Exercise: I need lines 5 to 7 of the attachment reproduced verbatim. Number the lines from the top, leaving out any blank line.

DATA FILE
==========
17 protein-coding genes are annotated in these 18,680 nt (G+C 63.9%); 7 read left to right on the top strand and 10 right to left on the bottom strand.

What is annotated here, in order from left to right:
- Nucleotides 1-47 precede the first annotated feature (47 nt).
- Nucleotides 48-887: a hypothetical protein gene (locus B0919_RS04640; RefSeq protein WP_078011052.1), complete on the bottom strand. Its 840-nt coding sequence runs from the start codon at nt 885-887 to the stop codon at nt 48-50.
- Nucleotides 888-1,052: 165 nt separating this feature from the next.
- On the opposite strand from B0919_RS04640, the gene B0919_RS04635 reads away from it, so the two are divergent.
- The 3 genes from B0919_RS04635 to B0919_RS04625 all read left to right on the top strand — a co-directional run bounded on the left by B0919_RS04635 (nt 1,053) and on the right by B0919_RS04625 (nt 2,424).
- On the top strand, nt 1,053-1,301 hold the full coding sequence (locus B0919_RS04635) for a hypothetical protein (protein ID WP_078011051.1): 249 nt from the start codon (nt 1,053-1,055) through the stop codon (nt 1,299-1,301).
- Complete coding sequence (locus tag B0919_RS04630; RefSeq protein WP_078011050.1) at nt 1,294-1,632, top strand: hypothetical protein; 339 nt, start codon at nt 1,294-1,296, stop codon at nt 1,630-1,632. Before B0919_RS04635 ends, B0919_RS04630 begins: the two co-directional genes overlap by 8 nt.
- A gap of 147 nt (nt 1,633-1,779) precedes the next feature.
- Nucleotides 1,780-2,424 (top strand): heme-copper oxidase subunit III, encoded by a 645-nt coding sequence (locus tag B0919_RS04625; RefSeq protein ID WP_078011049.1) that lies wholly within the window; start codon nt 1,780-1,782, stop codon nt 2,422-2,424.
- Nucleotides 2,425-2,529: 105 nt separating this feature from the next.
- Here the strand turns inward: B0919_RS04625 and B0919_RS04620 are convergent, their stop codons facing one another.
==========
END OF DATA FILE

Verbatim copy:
- Nucleotides 888-1,052: 165 nt separating this feature from the next.
- On the opposite strand from B0919_RS04640, the gene B0919_RS04635 reads away from it, so the two are divergent.
- The 3 genes from B0919_RS04635 to B0919_RS04625 all read left to right on the top strand — a co-directional run bounded on the left by B0919_RS04635 (nt 1,053) and on the right by B0919_RS04625 (nt 2,424).